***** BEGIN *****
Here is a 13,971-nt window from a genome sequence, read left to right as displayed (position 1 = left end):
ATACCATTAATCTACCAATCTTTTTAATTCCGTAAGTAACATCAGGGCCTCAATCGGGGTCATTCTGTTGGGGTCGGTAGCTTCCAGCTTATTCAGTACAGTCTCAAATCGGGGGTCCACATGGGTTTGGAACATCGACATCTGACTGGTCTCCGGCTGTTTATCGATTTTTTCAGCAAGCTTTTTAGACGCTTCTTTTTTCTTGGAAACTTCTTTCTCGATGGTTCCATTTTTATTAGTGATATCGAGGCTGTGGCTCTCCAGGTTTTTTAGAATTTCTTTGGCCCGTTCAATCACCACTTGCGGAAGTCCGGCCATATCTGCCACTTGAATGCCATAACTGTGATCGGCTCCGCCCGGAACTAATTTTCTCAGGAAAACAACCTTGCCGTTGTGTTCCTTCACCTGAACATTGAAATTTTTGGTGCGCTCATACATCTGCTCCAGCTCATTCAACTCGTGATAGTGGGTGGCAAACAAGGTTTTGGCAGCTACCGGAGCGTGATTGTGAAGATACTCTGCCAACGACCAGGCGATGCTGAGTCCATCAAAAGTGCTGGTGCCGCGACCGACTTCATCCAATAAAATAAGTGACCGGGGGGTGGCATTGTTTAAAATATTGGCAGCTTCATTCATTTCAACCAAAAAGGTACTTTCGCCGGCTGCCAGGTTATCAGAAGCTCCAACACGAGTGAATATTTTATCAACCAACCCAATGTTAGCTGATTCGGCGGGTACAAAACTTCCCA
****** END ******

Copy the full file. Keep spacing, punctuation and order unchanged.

Here is a 13,971-nt window from a genome sequence, read left to right as displayed (position 1 = left end):
ATACCATTAATCTACCAATCTTTTTAATTCCGTAAGTAACATCAGGGCCTCAATCGGGGTCATTCTGTTGGGGTCGGTAGCTTCCAGCTTATTCAGTACAGTCTCAAATCGGGGGTCCACATGGGTTTGGAACATCGACATCTGACTGGTCTCCGGCTGTTTATCGATTTTTTCAGCAAGCTTTTTAGACGCTTCTTTTTTCTTGGAAACTTCTTTCTCGATGGTTCCATTTTTATTAGTGATATCGAGGCTGTGGCTCTCCAGGTTTTTTAGAATTTCTTTGGCCCGTTCAATCACCACTTGCGGAAGTCCGGCCATATCTGCCACTTGAATGCCATAACTGTGATCGGCTCCGCCCGGAACTAATTTTCTCAGGAAAACAACCTTGCCGTTGTGTTCCTTCACCTGAACATTGAAATTTTTGGTGCGCTCATACATCTGCTCCAGCTCATTCAACTCGTGATAGTGGGTGGCAAACAAGGTTTTGGCAGCTACCGGAGCGTGATTGTGAAGATACTCTGCCAACGACCAGGCGATGCTGAGTCCATCAAAAGTGCTGGTGCCGCGACCGACTTCATCCAATAAAATAAGTGACCGGGGGGTGGCATTGTTTAAAATATTGGCAGCTTCATTCATTTCAACCAAAAAGGTACTTTCGCCGGCTGCCAGGTTATCAGAAGCTCCAACACGAGTGAATATTTTATCAACCAACCCAATGTTAGCTGATTCGGCGGGTACAAAACTTCCCA